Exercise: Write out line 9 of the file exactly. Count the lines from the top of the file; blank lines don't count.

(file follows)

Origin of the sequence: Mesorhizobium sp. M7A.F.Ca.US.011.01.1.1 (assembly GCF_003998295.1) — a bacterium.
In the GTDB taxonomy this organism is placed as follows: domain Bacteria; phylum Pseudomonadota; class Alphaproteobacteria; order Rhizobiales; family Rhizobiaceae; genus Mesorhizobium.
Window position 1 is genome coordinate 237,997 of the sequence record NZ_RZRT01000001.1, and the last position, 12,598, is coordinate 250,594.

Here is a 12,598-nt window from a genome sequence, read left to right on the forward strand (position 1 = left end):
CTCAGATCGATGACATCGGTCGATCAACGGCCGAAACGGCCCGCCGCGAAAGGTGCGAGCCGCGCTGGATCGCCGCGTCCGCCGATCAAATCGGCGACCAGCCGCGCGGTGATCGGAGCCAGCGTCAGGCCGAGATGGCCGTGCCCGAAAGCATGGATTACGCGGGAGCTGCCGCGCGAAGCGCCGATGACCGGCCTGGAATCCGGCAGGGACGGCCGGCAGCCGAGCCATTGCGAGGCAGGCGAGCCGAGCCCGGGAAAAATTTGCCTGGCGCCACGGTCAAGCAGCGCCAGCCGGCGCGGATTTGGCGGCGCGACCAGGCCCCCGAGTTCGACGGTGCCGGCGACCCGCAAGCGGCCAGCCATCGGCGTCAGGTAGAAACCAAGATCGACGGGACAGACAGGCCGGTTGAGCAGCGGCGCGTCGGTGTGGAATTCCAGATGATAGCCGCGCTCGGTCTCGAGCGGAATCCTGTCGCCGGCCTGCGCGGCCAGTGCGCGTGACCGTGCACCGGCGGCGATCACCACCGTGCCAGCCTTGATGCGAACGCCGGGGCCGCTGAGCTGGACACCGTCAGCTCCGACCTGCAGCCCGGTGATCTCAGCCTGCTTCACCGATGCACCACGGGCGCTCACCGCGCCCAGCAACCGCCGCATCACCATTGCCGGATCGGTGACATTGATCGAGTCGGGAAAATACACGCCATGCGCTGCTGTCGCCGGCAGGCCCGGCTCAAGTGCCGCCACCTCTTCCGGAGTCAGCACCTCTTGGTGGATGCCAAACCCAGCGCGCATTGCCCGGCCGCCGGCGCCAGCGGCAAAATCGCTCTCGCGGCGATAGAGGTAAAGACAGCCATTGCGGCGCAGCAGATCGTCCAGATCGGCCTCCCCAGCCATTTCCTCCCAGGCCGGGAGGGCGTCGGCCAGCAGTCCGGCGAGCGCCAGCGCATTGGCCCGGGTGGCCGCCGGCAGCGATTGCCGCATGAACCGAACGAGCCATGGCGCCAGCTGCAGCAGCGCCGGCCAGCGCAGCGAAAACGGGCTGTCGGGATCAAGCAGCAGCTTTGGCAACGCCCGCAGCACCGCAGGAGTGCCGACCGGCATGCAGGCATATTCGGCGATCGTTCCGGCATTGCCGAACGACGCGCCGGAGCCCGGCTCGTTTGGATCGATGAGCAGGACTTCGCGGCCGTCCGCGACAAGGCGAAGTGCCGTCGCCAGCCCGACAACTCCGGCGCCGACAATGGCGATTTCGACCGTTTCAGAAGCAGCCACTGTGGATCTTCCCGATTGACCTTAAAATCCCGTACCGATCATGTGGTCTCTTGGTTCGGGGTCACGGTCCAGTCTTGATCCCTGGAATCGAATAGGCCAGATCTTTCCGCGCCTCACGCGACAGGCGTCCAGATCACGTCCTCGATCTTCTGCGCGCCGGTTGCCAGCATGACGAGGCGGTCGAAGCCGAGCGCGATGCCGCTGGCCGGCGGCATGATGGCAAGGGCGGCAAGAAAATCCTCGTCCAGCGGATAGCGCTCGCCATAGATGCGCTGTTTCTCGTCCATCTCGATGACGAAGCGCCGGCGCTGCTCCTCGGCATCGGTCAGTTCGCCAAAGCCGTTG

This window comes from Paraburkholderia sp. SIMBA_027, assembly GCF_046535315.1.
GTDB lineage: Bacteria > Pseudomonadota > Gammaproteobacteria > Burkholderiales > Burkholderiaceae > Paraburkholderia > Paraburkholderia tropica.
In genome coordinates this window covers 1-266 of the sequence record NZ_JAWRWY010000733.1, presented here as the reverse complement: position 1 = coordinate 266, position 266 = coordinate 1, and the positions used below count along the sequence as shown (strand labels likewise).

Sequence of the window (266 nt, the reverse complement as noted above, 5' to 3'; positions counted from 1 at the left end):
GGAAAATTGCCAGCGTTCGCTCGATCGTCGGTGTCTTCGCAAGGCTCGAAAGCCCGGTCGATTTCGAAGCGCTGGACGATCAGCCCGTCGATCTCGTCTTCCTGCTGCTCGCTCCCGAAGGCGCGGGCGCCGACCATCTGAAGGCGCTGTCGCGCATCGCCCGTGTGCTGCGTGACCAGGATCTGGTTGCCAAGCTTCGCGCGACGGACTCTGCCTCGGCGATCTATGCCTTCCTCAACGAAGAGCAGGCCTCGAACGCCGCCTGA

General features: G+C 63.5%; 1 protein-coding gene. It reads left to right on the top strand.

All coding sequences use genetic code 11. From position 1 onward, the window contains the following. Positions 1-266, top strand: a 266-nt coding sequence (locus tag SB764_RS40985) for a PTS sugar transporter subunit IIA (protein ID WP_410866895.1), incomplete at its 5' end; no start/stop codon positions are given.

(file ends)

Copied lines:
Sequence of the window (266 nt, the reverse complement as noted above, 5' to 3'; positions counted from 1 at the left end):